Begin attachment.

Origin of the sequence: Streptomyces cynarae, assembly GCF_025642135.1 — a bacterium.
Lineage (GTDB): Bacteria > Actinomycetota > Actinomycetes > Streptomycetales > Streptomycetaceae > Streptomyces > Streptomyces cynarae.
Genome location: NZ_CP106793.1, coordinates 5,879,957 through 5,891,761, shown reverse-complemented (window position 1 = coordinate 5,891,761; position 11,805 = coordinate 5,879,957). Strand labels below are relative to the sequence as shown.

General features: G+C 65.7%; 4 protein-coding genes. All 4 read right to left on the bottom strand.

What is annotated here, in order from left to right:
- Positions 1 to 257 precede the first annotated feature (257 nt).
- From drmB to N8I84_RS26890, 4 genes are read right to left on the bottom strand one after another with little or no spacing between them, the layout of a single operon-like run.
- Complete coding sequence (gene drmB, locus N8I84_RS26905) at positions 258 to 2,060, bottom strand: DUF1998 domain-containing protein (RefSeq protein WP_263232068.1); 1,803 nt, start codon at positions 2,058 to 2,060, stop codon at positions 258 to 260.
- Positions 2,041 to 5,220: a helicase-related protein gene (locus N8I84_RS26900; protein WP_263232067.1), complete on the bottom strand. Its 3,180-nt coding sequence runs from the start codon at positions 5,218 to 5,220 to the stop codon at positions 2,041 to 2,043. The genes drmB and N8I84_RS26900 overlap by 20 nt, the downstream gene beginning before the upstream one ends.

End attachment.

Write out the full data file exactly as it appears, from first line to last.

Origin of the sequence: Streptomyces cynarae, assembly GCF_025642135.1 — a bacterium.
Lineage (GTDB): Bacteria > Actinomycetota > Actinomycetes > Streptomycetales > Streptomycetaceae > Streptomyces > Streptomyces cynarae.
Genome location: NZ_CP106793.1, coordinates 5,879,957 through 5,891,761, shown reverse-complemented (window position 1 = coordinate 5,891,761; position 11,805 = coordinate 5,879,957). Strand labels below are relative to the sequence as shown.

General features: G+C 65.7%; 4 protein-coding genes. All 4 read right to left on the bottom strand.

What is annotated here, in order from left to right:
- Positions 1 to 257 precede the first annotated feature (257 nt).
- From drmB to N8I84_RS26890, 4 genes are read right to left on the bottom strand one after another with little or no spacing between them, the layout of a single operon-like run.
- Complete coding sequence (gene drmB, locus N8I84_RS26905) at positions 258 to 2,060, bottom strand: DUF1998 domain-containing protein (RefSeq protein WP_263232068.1); 1,803 nt, start codon at positions 2,058 to 2,060, stop codon at positions 258 to 260.
- Positions 2,041 to 5,220: a helicase-related protein gene (locus N8I84_RS26900; protein WP_263232067.1), complete on the bottom strand. Its 3,180-nt coding sequence runs from the start codon at positions 5,218 to 5,220 to the stop codon at positions 2,041 to 2,043. The genes drmB and N8I84_RS26900 overlap by 20 nt, the downstream gene beginning before the upstream one ends.